Threadworm (pinworm)
Reviewed by Dr Stuart Crisp, consultant paediatrician

What is threadworm?

Threadworm (Enterobius vermicularis) is the most common worm infection. Both children and adults can be infected, although it's mostly found in children.

How does infection spread?

Threadworm is passed from person to person and is usually spread via children.

The female worms lay eggs on a person's skin around the anus. This leads to itching and scratching of the area and then leads to eggs being transferred onto the fingers.

The eggs can then be passed by direct contact, or through sharing toys, pencils and food, etc.

Good hygiene is essential to stop the infection being spread – including washing hands and scrubbing under the nails before eating and after visiting the toilet.

Eggs can survive in dust for two weeks, which may lead to infection by inhaling dust. Children in childcare institutions are easily infected by each other.

Symptoms

Threadworm begins with an itchy feeling around your anus (back passage), usually at night under warm sheets.

Without treatment, threadworm may give rise to vaginitis (inflammation of the vagina) in girls and women.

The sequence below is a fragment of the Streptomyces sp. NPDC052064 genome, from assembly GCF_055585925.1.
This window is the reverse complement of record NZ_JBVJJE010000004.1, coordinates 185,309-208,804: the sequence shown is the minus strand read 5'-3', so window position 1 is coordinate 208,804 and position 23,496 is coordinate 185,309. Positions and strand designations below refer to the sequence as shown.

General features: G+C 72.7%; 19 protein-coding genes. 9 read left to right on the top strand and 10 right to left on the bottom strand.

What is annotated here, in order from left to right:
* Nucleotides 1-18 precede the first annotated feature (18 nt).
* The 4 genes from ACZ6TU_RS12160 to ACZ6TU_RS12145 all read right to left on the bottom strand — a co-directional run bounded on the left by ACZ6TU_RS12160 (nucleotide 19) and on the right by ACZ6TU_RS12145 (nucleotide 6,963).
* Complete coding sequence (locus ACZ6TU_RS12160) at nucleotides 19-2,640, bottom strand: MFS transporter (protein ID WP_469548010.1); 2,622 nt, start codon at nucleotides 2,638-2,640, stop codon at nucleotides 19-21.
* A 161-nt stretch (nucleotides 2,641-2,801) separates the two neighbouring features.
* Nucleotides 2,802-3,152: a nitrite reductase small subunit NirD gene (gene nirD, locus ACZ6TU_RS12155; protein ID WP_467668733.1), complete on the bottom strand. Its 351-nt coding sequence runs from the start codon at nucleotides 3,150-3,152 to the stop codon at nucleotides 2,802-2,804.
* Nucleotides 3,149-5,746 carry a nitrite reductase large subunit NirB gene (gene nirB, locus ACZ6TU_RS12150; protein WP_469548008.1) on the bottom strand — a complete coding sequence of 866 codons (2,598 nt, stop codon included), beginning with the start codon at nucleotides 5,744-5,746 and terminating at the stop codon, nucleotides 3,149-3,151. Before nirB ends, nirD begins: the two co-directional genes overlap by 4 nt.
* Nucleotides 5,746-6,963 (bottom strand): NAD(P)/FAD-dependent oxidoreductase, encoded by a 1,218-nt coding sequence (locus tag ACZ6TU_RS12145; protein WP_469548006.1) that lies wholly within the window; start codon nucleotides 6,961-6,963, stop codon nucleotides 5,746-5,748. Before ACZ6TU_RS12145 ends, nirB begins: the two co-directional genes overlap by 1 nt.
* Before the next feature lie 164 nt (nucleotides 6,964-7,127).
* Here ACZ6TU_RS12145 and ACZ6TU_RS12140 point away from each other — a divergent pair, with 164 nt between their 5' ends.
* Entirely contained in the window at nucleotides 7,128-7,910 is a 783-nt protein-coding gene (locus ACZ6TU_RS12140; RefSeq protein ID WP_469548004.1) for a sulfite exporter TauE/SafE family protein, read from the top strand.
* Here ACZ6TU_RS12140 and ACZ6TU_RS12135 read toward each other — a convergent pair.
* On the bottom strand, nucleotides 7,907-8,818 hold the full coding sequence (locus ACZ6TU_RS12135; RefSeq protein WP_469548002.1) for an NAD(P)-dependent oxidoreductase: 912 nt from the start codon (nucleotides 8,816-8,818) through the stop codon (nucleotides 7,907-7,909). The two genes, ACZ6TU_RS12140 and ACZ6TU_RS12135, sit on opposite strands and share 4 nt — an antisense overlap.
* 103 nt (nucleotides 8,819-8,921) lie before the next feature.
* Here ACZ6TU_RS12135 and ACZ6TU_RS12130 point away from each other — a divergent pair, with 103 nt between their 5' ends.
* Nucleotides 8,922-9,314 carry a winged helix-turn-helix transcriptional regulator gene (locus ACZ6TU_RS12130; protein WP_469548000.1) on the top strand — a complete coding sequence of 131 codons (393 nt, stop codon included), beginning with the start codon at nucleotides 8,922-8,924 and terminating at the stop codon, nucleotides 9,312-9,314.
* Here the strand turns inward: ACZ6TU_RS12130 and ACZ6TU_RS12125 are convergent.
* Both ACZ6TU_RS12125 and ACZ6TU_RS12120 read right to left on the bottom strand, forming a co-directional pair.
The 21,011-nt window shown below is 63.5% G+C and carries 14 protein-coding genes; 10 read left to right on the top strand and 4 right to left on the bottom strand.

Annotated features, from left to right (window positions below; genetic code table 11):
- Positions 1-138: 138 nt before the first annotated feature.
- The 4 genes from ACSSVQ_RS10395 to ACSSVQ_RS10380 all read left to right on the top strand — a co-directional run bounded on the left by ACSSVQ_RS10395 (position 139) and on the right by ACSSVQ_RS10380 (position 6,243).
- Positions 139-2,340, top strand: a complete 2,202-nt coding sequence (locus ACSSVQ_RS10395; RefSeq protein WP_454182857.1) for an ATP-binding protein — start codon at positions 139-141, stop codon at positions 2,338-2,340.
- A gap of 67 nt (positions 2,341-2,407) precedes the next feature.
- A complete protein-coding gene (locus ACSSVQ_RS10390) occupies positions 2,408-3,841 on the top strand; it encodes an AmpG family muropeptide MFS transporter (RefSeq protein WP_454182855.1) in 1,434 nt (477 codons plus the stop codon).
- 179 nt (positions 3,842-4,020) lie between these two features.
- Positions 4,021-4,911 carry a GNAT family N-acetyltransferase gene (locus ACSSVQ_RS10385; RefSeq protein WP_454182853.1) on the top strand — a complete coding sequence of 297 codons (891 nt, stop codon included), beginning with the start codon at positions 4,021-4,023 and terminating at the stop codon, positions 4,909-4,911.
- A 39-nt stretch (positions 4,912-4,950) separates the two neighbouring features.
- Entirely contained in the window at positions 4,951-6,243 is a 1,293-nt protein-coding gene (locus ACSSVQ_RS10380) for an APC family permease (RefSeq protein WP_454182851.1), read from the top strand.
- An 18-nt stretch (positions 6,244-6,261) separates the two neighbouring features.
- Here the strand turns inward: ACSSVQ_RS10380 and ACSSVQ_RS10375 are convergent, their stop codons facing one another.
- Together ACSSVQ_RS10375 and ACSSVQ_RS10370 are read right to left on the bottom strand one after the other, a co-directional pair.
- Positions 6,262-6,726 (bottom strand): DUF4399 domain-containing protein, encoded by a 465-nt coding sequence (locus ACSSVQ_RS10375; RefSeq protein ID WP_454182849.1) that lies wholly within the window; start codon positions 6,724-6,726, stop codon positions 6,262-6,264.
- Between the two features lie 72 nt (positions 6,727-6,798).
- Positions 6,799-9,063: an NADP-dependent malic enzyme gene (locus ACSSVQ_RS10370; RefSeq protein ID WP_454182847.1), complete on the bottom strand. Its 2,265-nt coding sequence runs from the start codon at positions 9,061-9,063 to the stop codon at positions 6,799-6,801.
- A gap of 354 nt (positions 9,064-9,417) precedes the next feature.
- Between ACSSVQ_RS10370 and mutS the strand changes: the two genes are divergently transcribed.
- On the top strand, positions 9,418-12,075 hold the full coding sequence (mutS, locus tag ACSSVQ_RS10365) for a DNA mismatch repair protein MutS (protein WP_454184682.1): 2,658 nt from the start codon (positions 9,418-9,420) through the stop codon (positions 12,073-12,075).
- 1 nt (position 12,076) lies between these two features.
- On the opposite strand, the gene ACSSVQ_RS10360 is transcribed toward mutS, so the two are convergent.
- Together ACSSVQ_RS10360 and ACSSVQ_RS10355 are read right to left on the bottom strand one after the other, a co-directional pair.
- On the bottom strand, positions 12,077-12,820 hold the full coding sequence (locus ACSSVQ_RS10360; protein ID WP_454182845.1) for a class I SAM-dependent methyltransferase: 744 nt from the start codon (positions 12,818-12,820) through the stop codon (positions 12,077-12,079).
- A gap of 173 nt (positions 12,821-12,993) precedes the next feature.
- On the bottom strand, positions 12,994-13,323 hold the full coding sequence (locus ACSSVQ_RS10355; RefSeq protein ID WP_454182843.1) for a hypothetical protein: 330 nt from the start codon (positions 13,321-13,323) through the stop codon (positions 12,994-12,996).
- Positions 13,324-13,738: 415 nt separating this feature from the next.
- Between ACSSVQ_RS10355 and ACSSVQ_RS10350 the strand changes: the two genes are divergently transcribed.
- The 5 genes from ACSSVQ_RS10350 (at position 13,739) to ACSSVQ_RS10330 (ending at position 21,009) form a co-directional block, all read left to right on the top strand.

You can often see threadworms, a 1cm thread-like worm, in your child's stools or their bottom.

Treatment

Infected children or adults should be treated as soon as possible. The rest of the family should also be treated at the same time.

Threadworm can be treated with one of two medicines, mebendazole (eg Ovex) or piperazine (eg Pripsen piperazine) – both of which can be bought over the counter from pharmacies.

Both medicines can be given as a single dose. Your pharmacist can give you appropriate advice.

Children under two years of age will need to be seen by a doctor. One treatment is usually enough.

Children can still go to school or childcare, in spite of having threadworms.

What can be done to control threadworms?

  • If you have threadworms, it's important to shower in the morning in order to remove eggs and bacteria from the anal area.

  • Wash your hands thoroughly after each visit to the bathroom and before each meal.

  • Underwear should be changed daily.

  • Bedsheets should be changed frequently, especially 7 to 10 days after the treatment.

  • Infected children and adults should keep their nails short.

  • Infected children should ideally wear cotton gloves when sleeping.

  • Clean your home thoroughly, especially the bedrooms, and remove as much dust as possible.

  • Do not eat food in your bedroom.

  • If several family members are infected, you should all be treated on the same day.

  • Avoid food and drinks containing a lot of sugar, and eat high-fibre food to prevent constipation.

Based on a text by Dr Vibeke Manniche, paediatrician

Last updated 21.04.2010

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